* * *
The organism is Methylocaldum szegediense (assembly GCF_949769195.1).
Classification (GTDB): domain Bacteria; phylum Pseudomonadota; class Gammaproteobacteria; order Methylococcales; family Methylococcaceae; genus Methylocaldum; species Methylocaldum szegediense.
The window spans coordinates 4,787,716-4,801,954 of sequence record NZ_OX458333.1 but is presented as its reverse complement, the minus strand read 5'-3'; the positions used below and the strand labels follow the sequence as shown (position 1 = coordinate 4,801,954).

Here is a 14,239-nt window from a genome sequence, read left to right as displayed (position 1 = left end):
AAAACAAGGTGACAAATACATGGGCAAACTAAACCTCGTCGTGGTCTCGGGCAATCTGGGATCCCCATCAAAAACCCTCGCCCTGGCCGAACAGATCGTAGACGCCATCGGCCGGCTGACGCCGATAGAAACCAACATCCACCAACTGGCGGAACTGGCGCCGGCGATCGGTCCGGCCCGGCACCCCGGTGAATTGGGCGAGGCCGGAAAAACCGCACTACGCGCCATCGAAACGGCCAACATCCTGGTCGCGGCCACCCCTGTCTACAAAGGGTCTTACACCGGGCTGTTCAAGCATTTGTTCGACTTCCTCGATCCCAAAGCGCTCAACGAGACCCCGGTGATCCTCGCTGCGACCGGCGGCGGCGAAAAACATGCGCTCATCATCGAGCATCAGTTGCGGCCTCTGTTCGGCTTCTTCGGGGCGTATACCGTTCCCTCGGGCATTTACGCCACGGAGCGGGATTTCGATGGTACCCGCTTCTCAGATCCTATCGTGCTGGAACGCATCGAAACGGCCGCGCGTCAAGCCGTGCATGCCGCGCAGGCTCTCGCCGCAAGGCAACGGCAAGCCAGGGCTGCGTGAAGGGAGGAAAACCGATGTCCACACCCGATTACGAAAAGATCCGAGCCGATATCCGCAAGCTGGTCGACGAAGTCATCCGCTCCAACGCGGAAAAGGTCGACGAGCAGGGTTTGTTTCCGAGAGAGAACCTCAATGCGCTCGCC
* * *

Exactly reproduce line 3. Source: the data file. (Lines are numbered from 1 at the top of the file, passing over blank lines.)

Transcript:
The window spans coordinates 4,787,716-4,801,954 of sequence record NZ_OX458333.1 but is presented as its reverse complement, the minus strand read 5'-3'; the positions used below and the strand labels follow the sequence as shown (position 1 = coordinate 4,801,954).